Winter Blues

The holidays are over, the weather is chillier, and the days are short.   While Seasonal Affective Disorder is a more severe depression that some people deal with during the winter months, many others notice that during this time of year they are simply less energetic, less motivated, and overall just don’t feel their best.

While we can’t change the seasons and the weather, there are some steps you can take to protect yourself from the “winter blues” –

  • Make an effort to see the sun. Shorter days mean that many go to work in the morning when it is still dark, and by the time they leave the office the sun has already set.  Sunlight is vital not only for an uplift in mood, but also for the absorption of important vitamins and minerals in your body. Try to take a walk outside at lunch, or spend an hour or two outdoors on the weekends whenever possible. Even just sitting near a window in a sunbeam can have positive impact. If the real thing is not an option, consider investing in a sunlamp that would allow you to get your daily dose of vitamin D without even having to leave your house.  
  • Drink plenty of water. This one applies year-round, but particularly when trying to recover from illness during cold and flu season, to detox from overindulging in food and drink over the holidays, and to combat fatigue.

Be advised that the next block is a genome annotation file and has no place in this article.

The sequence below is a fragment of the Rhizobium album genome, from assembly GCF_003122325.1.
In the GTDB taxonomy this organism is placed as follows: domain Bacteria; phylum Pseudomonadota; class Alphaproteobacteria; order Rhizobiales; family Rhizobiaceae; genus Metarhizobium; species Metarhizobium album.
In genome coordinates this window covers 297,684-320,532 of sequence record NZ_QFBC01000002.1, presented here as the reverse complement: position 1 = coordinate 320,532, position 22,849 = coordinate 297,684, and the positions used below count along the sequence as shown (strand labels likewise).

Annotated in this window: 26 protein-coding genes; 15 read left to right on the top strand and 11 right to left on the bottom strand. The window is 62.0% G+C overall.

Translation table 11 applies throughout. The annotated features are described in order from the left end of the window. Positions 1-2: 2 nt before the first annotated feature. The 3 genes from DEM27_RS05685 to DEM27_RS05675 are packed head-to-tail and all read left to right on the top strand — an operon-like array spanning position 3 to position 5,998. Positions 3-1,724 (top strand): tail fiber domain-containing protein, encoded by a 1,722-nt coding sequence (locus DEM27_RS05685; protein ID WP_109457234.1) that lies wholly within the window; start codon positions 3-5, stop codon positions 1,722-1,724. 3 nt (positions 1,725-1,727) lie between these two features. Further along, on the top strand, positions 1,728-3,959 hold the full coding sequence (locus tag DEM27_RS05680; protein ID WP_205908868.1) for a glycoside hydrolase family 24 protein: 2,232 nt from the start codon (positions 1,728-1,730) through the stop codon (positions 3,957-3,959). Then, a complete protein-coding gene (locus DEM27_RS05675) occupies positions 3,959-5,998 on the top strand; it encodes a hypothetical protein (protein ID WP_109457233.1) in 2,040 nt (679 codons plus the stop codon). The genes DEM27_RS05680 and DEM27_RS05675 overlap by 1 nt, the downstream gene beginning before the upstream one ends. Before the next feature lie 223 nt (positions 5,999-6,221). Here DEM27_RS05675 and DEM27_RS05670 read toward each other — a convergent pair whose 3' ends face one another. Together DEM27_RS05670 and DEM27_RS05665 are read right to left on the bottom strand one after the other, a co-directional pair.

• Up your exercise.  When we are less able to spend time outside, many of us notice a drastic decrease in the amount of time we spend doing active things.  Joining an intramural team, using a gym membership, or taking a fun exercise class can be an enjoyable way to build in some activity. Even simple things like taking the stairs at work or walking around an indoor mall can be helpful.  Exercise creates endorphins, and combats chronic fatigue, and so can be an effective guard against slumps in mood. 
  • Find ways to give back. It is tempting to hole up on the couch when it is dark and chilly outside, but committing to an activity that you value is a great way to break up the monotony.  Finding an opportunity to volunteer for a cause you believe in, or getting more engaged in your church or school can be fun ways to take the focus off of yourself and give back to others. 

Molly Halbrooks